There are no passages in the Bible indicating that anointing is required for salvation. Anointing in the Bible commonly refers to the pouring of oil upon someone or something.
Anointing in the Old Testament
The first occurrence of anointing is recorded in Genesis 28:10-22. Jacob had fallen asleep using a stone as a pillow. He had an amazing dream in which God spoke to him. He awoke with the awareness that he was in a very special place; God’s house. Here is Jacob’s response to his dream:
So early in the morning Jacob took the stone that he had put under his head and set it up for a pillar and poured oil on the top of it. (Genesis 28:18)
Although we aren’t told the significance of Jacob anointing the stone, it is clear that Jacob feels the pillar is very important.
Ingredients and instructions for anointing oil are found in Exodus 30:22-33. The priests were to be anointed with it (Exodus 28:41) as well as the tabernacle and contents that were built during Israel’s wilderness journey (Leviticus 8:10-11). Words associated with the anointing process include ‘ordain’, ‘consecrate’ and ‘holy’. There are also records of Kings being anointed to their role (See 1 Samuel 16:13 and 2 Samuel 2:4 regarding David).
So we can gather from these Old Testament passages that the sacred act of anointing was symbolic of a dedication and devotion of the person or object to God. They were being completely set apart for God, often for a specific role.
Anointing in the New Testament
In the New Testament anointing is referred to in a number of ways. It is involved in the healing of the sick (Mark 6:13, James 5:14), preparing for burial (Matthew 26:12, Mark 16:1) or for being refreshed (Matthew 6:17, Luke 7:38).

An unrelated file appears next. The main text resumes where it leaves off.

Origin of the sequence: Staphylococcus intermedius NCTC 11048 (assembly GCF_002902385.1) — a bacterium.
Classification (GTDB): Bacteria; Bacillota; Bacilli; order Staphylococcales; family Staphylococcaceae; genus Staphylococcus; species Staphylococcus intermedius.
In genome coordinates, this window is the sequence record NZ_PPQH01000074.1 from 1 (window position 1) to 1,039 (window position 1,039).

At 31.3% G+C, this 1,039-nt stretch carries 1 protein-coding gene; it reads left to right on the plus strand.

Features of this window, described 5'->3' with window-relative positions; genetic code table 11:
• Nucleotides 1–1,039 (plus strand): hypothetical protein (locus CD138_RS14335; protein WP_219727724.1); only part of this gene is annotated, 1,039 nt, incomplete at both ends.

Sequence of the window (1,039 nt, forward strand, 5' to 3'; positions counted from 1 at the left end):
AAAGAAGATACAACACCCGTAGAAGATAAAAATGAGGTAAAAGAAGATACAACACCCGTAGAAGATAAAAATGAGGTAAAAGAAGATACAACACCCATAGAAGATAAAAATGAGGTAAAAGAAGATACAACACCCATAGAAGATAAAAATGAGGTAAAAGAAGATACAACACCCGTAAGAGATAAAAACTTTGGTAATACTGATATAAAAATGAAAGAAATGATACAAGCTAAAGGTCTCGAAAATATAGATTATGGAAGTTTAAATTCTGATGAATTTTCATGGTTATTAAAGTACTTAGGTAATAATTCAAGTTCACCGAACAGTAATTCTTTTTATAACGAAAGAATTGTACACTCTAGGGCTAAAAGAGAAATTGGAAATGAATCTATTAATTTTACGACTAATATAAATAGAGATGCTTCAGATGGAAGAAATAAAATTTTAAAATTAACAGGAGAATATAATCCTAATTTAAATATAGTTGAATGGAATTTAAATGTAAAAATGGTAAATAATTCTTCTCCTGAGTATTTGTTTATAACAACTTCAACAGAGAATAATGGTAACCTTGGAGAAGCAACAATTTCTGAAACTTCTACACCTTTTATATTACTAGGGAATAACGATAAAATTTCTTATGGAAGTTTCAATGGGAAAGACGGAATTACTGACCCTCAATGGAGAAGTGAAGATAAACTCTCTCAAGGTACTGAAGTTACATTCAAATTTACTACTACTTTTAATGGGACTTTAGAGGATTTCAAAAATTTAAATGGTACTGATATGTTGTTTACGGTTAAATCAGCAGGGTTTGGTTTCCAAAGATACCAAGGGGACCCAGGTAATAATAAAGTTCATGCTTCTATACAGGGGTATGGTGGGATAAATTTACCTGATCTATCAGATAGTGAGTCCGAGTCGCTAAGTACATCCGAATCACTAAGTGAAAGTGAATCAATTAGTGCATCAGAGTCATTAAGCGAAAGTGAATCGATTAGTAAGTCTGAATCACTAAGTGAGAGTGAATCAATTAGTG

According to Robert Young’s ‘Analytical Concordance to the Bible’ (First Published 1879) the name Christ in Greek means ‘anointed’. The Lord Jesus Christ, in His name, is constantly being described as anointed; set apart and dedicated for a most special role:
The Spirit of the Lord is upon me, because he has anointed me to proclaim good news to the poor. He has sent me to proclaim liberty to the captives and recovering sight to the blind, to set at liberty those who are oppressed, to proclaim the year of the Lord’s favour. (Luke 4:18-19; taken from Isaiah 61:1-2, see also Acts 10:38)
Anointing is also used on very few occasions to describe the followers of Jesus who are set apart for a life ‘in Christ’; their lives are dedicated to God and His truth. (See 1 John 2:20, 27, 2 Corinthians 1:21-22).
How are we saved?
None of the passages about the sacred act of anointing directly refer to being saved from sin and death. Here are a few important passages that describe the vital role of God’s love and our faith in salvation:
For by grace you have been saved through faith. And this is not your own doing; it is the gift of God, not a result of works, so that no one may boast. For we are his workmanship, created in Christ Jesus for good works, which God prepared beforehand, that we should walk in them. (Ephesians 2:8-10)
Whoever believes and is baptized will be saved, but whoever does not believe will be condemned. (Mark 16:16)